Post by: Paul Bauer
Posted on: 1/22/2013 12:09:00 AM
I ran into a puzzling issue the other day while developing a custom web part - after ajax postbacks via the .net UpdatePanel control, the page title would become completely blank in the browser. Turns out, you may have (like me) formatted your master page such that the ContentPlaceHolder for the page title looked like this
<aspContentPlaceHolder id="PlaceHolderPageTitle" runat="server"/>
It looks nice, and the page title seems to display fine in all browsers on initial load. However, after an asynchronous partial postback - for example, the UpdatePanel in my web part, the title completely disappears from the browser title bar!
...Turns out, it's the nice formatting in the Master Page!
If you remove the new lines and tabs, and just put everything in 1 line (like it is in the original v4.master), you will notice that even after posting back via the UpdatePanel, the title remains there no problem.
<title id="onetidTitle"><aspContentPlaceHolder id="PlaceHolderPageTitle" runat="server"/></title>
Post by: Bryant Gofsky
Posted on: 1/11/2013 5:03:00 PM
Scenario You set up a Search Service Application in SharePoint 2010. You configure your content sources to crawl your sites. You notice that documents that were created using Word 2007 are not searchable based on their Title. The search crawler picks up the first few words in the document, but not the Title. Impact One of the consequences of this issue is that the quality of your search results will be significantly reduced, especially if many of your documents begin with text that is the same or very similar to every other document (e.g. disclaimers). Because the title is not being crawled for Word 2007 documents, all of the documents with similar beginning text will appear in the search results for any given query, and it will be difficult to distinguish them. Solution The fix for this issue consists in editing the registry on the server that is running the search service application.
Open registry for editing by typing “regedit.exe” in Start > Run
Navigate to the key [HKEY_LOCAL_MACHINE\SOFTWARE\Microsoft\Office Server\14.0\Search\Global\Gathering Manager]
Change the hexadecimal value for EnableOptimisticTitleOverride to 0 (zero) on the right hand side.
Restart SharePoint Search service by typing the following commands in command prompt.
net stop osearch14
net start osearch14
Perform a full crawl
Once the crawl in completed you will be able to search for documents based on their title.
Post by: Bryant Gofsky
Posted on: 1/11/2013 4:53:00 PM
After successfully configuring the User Profile Service Application for your SharePoint farm you are able to successfully sync user profile data from Active Directory. However, after rebooting the SharePoint server you notice that Active Directory user profile changes are no longer being synchronized with SharePoint.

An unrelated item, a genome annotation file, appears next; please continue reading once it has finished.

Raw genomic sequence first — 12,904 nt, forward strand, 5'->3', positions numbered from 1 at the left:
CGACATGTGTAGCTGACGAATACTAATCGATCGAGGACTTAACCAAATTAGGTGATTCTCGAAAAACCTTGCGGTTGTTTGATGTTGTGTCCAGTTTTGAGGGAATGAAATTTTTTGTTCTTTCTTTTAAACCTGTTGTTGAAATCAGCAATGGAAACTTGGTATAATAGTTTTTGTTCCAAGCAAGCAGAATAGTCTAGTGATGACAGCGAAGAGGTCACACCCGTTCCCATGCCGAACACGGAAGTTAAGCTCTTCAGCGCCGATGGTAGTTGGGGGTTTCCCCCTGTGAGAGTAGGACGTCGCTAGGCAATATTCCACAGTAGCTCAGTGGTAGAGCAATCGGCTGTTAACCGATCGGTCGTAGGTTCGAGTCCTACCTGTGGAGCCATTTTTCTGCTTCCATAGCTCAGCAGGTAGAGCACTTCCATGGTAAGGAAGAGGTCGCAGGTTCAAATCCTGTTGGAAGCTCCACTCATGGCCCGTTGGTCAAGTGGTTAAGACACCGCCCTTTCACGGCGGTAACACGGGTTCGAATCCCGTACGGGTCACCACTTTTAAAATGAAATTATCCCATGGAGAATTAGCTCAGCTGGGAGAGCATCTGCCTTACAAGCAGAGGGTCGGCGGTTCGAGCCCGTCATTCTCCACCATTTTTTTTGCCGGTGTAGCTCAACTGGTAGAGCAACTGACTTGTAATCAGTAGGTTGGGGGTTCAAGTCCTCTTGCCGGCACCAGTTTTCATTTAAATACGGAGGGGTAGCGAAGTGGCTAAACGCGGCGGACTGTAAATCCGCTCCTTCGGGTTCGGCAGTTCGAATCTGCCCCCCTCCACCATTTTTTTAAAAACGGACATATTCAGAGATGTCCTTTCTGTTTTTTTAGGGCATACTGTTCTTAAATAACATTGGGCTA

The issue is that the Forefront Identity Manager Synchronization Service is not started on the SharePoint server. This prevents any synchronization with Active Directory.
You may also see the following error in the event logs on the SharePoint server
Ultimately, the issue is related to permissions. At one point during the process, when the Synchronization service is attempting to start, the Network Service account requires access to some files in the SharePoint root (i.e. 14.0 directory). If the account does not have access to these files then the Synchronization service will fail to start.
The solution is to add the Network Service account on the SharePoint server to the WSS_WPG Group. This should resolve the issue.
There are some posts that recommend adding the Network Service account to the administrators group on the server or granting the Network Service account Full Control to the entire SharePoint root. However, these strategies are not aligned with security best practices and are not necessary. Adding the service account to the WSS_WPG group is sufficient to resolve the issue and will not introduce any security issues.
Post by: Bryant Gofsky
Posted on: 1/11/2013 4:38:00 PM
Cache-Control Settings for SharePoint 2010
We can adjust the Cache-Control settings in IIS so that content sent from the _layouts folder will expire sooner than it's default configuration.
In IIS select the _layouts folder within the site that you want to configure. Select ‘HTTP Reponse Headers’
Select ‘Set Common Headers’
You will see that the default configuration is to have Web content expire after 365 days